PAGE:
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graduation as told by kardashian gifs

College has been great. Approaching my final weeks at Fordham has been incredibly bittersweet…I’ve grown so much in college, and the past four years have shaped me in ways I never could’ve imagined–and I can’t even count the number of incredible opportunities I’ve been given. At the same time, I feel ready to take the next step. Over the past year I’ve become more confident and self-assured, and feel like my career is headed in a great direction. I’ve been SO lucky to get to work in a field that I’m passionate about, all while living in the best city in the world.


Unfortunately, I keep having flashbacks to the final weeks of my senior year in high school, and I’ve come to the conclusion that senioritis in college is 10x worse. In high school, I didn’t really have an excuse for slacking on studying since there weren’t many distractions in my small hometown. Now, I’m in the most distracting place on earth! Happy hour, shopping, events, (tinder) dating, and work are really killing my barely existent scholarly vibe. All in all, I’m sad this chapter of my life is coming to a close…it’s been a better four years than I could have ever imagined. On a lighter note, I thought I’d share some #KardashianReactions that reflect my feelings towards college graduation!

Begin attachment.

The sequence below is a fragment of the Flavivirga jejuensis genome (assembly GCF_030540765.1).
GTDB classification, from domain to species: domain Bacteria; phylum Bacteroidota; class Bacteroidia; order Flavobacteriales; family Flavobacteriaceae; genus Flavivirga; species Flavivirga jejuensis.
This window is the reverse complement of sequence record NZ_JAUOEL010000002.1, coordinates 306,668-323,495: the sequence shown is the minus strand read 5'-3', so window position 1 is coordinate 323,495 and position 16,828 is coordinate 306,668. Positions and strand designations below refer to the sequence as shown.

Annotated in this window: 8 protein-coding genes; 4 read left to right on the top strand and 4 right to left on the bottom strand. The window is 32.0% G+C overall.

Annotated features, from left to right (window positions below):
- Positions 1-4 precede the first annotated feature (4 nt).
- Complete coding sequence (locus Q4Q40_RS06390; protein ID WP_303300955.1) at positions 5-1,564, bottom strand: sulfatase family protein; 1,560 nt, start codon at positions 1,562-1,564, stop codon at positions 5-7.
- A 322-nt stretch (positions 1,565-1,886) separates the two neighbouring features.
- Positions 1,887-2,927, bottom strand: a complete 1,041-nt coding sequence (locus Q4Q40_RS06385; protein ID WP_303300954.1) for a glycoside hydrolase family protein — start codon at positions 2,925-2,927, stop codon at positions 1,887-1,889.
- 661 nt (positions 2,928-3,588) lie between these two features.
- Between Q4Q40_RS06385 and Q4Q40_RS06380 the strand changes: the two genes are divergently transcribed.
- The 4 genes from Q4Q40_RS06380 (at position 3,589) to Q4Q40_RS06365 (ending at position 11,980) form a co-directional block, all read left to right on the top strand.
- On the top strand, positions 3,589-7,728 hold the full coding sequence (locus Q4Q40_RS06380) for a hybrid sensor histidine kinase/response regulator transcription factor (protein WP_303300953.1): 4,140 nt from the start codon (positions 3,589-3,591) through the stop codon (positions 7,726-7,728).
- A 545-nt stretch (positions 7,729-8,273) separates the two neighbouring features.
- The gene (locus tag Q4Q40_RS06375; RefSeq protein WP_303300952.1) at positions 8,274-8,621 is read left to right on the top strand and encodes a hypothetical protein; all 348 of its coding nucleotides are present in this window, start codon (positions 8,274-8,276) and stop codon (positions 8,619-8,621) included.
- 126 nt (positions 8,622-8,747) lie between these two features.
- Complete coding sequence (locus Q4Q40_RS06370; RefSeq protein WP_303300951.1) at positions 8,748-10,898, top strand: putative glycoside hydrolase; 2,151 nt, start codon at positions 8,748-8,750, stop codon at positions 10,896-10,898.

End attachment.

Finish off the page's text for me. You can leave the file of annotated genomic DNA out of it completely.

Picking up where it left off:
1. Denial. Lol, yeah, whatever they’re not gonna let me graduate. I don’t even know what a 401k is.


2. Anger. Cap and gown??? Class ring?? Senior ball? My parents are cutting me off???? BYEEE.


3. Bargaining. There could be some perks. No more homework? I’m cool with that. And hello, salary. How do I get an expense account?


4. Fear. I need a job! I need to find a new apartment! I can’t wear yoga pants everyday anymore!!


5. Acceptance. Real world, I am READY FOR YOU!


Kardashian family gifs c/o GIPHY

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spring cleaning, wallet-style

Spring is finally here! (Knock on wood). It’s almost time to swap out my 8,000 pairs of boots for their open-toe counterparts, swear off hot coffee until October, and retire my (faux) fur coat until next season. Spring is also a great time for…cleaning! Especially cleaning up your finances, now that the holidays are long gone and spring break trips have been paid for. As a college student rapidly approaching graduation, I’ve definitely started feeling pressure to be frugal until I get a job squared away. In the meantime, here are some of my tips for keeping your wallet as full as possible!

1. Turn off auto-reload on your Starbucks card. It sounds brutal, I know, but when things like spending are set to autopilot they become super easy to ignore. Make the most of your Starbucks membership and take advantage of their frequent promotions. My office has a decent coffee machine, so I’ve officially run out of excuses for spending $5 on a latte.


2. Clean out your closet. Spring is a great time to get rid of shoes, clothes, purses, etc. since you’re probably already swapping winter wear for springtime clothing in your closet. My favorite place to get rid of stuff is eBay, but I’ve heard great things about sites like Tradesy and Poshmark. You can literally post stuff for sale through your iPhone, and drop it in a mailbox once it sells. I’m the laziest person ever and eBay gets my approval for the easiest way to make money.